Data_Sheet_1_Association Between Anxiety, Depression, and Post-traumatic Stress Disorder and Outcomes After Ischemic Stroke.docx

Background: Stroke patients are known to be at risk of developing anxiety, depression, and post-traumatic stress disorder (PTSD).

Objective: To determine the overlap between anxiety, depression, and PTSD in patients after stroke and to determine the association between these disorders and quality of life, functional status, healthcare utilization, and return to work.

Methods: A cross-sectional telephone survey was conducted to assess for depression, anxiety, PTSD, and health-related outcomes 6–12 months after first ischemic stroke in patients without prior psychiatric disease at a single stroke center.

Results: Of 352 eligible subjects, 55 (16%) completed surveys. Seven subjects (13%) met criteria for probable anxiety, 6 (11%) for PTSD, and 11 for depression (20%). Of the 13 subjects (24%) who met criteria for any of these disorders, 6 (46%) met criteria for more than one, and 5 (39%) met criteria for all three. There were no significant differences in baseline characteristics, including stroke severity or neurologic symptoms, between those with or without any of these disorders. Those who had any of these disorders were less likely to be independent in their activities of daily living (ADLs) (54 vs. 95%, p < 0.001) and reported significantly worse quality of life (score of 0–100, median score of 50 vs. 80, p < 0.001) compared to those with none of these disorders.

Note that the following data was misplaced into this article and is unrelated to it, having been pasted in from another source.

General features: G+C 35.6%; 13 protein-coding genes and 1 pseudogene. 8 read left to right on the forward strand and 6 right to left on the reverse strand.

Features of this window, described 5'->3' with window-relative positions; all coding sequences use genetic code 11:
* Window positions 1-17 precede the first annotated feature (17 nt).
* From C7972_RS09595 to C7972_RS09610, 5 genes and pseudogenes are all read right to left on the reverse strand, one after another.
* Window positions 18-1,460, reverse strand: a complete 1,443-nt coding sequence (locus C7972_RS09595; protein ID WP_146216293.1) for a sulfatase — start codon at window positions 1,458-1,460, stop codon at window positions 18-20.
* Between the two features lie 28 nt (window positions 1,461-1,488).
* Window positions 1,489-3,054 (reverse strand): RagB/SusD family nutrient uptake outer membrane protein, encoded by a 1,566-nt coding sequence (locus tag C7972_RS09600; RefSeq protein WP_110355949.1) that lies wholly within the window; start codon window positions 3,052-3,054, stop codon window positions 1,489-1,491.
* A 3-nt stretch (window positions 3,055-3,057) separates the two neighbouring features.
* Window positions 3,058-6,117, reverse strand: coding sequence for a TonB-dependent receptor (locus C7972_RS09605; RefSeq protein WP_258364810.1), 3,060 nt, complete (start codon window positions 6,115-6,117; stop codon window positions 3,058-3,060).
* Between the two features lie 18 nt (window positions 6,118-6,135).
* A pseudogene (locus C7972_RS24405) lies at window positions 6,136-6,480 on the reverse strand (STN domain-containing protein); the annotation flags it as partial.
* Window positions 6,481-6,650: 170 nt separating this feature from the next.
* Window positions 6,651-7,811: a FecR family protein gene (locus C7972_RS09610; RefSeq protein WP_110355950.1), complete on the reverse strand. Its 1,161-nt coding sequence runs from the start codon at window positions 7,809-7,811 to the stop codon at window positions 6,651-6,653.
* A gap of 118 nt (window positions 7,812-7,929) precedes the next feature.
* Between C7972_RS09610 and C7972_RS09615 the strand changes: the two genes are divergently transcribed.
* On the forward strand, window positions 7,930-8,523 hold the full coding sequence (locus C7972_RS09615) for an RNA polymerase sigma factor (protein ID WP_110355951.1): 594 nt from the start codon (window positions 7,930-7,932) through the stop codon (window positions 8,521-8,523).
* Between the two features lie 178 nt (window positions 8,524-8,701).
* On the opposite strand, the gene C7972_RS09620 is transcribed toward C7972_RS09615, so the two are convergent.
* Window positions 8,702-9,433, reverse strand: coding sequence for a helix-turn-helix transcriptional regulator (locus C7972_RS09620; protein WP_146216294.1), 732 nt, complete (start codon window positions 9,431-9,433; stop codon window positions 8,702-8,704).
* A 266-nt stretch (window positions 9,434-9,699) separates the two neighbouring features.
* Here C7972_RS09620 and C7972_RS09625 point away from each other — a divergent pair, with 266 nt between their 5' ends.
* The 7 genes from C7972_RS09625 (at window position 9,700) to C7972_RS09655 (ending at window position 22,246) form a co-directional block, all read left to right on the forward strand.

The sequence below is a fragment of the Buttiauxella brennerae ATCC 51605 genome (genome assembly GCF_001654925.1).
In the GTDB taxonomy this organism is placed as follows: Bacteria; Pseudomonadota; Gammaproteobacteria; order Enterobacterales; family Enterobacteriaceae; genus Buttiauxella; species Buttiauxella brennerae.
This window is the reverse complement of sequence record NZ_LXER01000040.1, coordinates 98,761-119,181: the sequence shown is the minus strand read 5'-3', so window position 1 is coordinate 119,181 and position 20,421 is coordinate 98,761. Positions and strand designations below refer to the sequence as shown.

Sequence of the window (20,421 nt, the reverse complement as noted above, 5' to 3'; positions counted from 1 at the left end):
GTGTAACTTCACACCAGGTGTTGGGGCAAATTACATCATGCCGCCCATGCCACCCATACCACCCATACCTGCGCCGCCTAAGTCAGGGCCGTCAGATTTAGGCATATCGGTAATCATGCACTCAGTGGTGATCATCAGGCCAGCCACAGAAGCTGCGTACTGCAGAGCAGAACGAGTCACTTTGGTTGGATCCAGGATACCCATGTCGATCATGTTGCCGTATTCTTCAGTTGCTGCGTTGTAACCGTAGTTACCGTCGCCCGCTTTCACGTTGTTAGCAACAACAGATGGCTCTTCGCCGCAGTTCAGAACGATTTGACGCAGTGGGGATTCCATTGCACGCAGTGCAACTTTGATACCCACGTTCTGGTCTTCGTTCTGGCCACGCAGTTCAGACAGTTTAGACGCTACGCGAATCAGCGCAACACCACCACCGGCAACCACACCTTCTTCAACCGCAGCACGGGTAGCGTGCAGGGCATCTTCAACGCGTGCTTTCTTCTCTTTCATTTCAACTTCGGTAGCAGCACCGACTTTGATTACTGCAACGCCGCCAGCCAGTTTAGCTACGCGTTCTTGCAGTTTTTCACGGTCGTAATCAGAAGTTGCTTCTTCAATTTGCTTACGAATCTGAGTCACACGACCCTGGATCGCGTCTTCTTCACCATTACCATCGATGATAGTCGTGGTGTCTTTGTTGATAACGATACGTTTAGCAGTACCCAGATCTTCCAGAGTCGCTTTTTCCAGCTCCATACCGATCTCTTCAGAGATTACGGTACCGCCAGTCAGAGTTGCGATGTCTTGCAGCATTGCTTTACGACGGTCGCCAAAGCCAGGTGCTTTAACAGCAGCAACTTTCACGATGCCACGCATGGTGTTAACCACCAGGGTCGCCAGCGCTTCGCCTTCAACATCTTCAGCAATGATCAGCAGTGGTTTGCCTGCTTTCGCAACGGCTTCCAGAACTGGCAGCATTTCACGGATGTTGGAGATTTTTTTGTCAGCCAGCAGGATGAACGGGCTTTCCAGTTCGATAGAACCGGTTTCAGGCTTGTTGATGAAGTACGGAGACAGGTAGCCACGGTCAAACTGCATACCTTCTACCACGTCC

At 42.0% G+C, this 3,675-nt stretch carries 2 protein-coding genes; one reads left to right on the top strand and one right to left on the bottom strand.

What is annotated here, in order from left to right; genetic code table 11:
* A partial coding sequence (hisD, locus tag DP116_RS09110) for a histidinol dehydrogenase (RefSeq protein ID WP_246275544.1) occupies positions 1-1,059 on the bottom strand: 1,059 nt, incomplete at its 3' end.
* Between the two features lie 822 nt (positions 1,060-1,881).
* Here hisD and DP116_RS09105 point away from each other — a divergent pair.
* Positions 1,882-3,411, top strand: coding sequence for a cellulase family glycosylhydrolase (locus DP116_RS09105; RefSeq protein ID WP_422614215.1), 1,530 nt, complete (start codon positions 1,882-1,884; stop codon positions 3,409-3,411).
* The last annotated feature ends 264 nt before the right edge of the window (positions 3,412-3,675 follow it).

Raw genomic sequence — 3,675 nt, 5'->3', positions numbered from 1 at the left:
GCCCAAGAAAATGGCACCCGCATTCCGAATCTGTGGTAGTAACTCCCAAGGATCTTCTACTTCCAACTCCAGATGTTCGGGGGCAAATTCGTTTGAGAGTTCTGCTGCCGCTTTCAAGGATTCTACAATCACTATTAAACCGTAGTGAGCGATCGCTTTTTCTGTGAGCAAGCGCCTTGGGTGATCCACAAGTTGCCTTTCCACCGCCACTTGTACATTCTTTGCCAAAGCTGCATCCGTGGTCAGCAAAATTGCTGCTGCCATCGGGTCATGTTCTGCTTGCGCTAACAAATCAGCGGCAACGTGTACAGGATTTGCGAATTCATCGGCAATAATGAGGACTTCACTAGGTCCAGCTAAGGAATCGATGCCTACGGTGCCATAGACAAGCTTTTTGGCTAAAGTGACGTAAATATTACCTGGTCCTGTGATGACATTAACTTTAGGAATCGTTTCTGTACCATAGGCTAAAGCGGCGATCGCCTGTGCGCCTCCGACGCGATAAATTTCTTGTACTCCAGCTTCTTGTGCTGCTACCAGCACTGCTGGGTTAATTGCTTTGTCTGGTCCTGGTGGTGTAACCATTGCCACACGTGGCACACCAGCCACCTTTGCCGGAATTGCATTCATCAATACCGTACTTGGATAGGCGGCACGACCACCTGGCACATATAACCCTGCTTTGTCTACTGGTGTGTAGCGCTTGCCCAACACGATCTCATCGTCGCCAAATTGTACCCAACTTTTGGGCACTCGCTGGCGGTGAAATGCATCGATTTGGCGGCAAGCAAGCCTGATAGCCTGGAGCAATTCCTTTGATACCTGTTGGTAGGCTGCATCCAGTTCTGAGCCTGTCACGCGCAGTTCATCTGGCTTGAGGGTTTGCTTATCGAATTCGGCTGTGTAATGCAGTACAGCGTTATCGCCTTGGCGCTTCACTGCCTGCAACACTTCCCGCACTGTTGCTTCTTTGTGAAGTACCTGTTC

Conclusions: Anxiety, depression, and PTSD are common after stroke, have a high degree of co-occurrence, and are associated with worse outcomes, including quality of life and functional status.